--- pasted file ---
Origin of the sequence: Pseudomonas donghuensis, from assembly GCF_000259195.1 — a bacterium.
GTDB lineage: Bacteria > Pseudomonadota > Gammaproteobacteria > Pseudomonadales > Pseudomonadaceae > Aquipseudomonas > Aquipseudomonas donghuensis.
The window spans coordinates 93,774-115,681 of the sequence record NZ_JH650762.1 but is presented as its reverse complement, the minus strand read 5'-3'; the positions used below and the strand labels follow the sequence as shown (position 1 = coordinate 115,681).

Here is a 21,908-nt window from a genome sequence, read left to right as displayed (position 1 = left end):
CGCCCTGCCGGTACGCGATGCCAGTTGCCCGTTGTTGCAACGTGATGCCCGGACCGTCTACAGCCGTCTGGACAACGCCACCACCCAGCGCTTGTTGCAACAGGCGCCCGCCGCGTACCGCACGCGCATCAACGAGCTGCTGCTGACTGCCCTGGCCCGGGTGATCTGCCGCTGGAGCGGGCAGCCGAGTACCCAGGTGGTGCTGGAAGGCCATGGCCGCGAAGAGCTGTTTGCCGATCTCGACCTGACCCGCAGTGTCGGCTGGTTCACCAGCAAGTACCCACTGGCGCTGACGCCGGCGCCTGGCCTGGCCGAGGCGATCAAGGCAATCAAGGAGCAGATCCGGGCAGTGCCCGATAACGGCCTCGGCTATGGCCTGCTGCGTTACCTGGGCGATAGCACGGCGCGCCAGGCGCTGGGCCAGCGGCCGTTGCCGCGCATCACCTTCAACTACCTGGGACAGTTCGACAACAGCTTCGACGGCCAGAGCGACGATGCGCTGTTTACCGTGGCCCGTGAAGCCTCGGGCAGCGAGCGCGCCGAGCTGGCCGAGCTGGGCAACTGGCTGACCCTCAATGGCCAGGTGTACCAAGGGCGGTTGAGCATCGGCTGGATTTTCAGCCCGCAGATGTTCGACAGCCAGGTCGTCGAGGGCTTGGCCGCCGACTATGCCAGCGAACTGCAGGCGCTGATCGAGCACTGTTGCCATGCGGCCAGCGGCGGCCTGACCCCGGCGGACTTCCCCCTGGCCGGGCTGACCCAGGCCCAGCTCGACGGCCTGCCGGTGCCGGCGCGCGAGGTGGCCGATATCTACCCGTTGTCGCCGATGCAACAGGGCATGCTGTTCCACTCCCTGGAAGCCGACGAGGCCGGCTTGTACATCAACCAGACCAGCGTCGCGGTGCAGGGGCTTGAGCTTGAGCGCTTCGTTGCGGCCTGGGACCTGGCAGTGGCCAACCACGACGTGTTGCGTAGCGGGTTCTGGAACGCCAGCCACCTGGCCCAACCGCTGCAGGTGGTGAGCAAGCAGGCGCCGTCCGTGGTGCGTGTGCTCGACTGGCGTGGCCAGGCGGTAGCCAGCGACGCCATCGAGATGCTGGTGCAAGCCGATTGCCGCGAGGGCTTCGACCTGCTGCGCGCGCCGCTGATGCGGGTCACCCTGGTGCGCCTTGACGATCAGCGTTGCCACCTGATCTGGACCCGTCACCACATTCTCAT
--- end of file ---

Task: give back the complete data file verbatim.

Origin of the sequence: Pseudomonas donghuensis, from assembly GCF_000259195.1 — a bacterium.
GTDB lineage: Bacteria > Pseudomonadota > Gammaproteobacteria > Pseudomonadales > Pseudomonadaceae > Aquipseudomonas > Aquipseudomonas donghuensis.
The window spans coordinates 93,774-115,681 of the sequence record NZ_JH650762.1 but is presented as its reverse complement, the minus strand read 5'-3'; the positions used below and the strand labels follow the sequence as shown (position 1 = coordinate 115,681).

Here is a 21,908-nt window from a genome sequence, read left to right as displayed (position 1 = left end):
CGCCCTGCCGGTACGCGATGCCAGTTGCCCGTTGTTGCAACGTGATGCCCGGACCGTCTACAGCCGTCTGGACAACGCCACCACCCAGCGCTTGTTGCAACAGGCGCCCGCCGCGTACCGCACGCGCATCAACGAGCTGCTGCTGACTGCCCTGGCCCGGGTGATCTGCCGCTGGAGCGGGCAGCCGAGTACCCAGGTGGTGCTGGAAGGCCATGGCCGCGAAGAGCTGTTTGCCGATCTCGACCTGACCCGCAGTGTCGGCTGGTTCACCAGCAAGTACCCACTGGCGCTGACGCCGGCGCCTGGCCTGGCCGAGGCGATCAAGGCAATCAAGGAGCAGATCCGGGCAGTGCCCGATAACGGCCTCGGCTATGGCCTGCTGCGTTACCTGGGCGATAGCACGGCGCGCCAGGCGCTGGGCCAGCGGCCGTTGCCGCGCATCACCTTCAACTACCTGGGACAGTTCGACAACAGCTTCGACGGCCAGAGCGACGATGCGCTGTTTACCGTGGCCCGTGAAGCCTCGGGCAGCGAGCGCGCCGAGCTGGCCGAGCTGGGCAACTGGCTGACCCTCAATGGCCAGGTGTACCAAGGGCGGTTGAGCATCGGCTGGATTTTCAGCCCGCAGATGTTCGACAGCCAGGTCGTCGAGGGCTTGGCCGCCGACTATGCCAGCGAACTGCAGGCGCTGATCGAGCACTGTTGCCATGCGGCCAGCGGCGGCCTGACCCCGGCGGACTTCCCCCTGGCCGGGCTGACCCAGGCCCAGCTCGACGGCCTGCCGGTGCCGGCGCGCGAGGTGGCCGATATCTACCCGTTGTCGCCGATGCAACAGGGCATGCTGTTCCACTCCCTGGAAGCCGACGAGGCCGGCTTGTACATCAACCAGACCAGCGTCGCGGTGCAGGGGCTTGAGCTTGAGCGCTTCGTTGCGGCCTGGGACCTGGCAGTGGCCAACCACGACGTGTTGCGTAGCGGGTTCTGGAACGCCAGCCACCTGGCCCAACCGCTGCAGGTGGTGAGCAAGCAGGCGCCGTCCGTGGTGCGTGTGCTCGACTGGCGTGGCCAGGCGGTAGCCAGCGACGCCATCGAGATGCTGGTGCAAGCCGATTGCCGCGAGGGCTTCGACCTGCTGCGCGCGCCGCTGATGCGGGTCACCCTGGTGCGCCTTGACGATCAGCGTTGCCACCTGATCTGGACCCGTCACCACATTCTCAT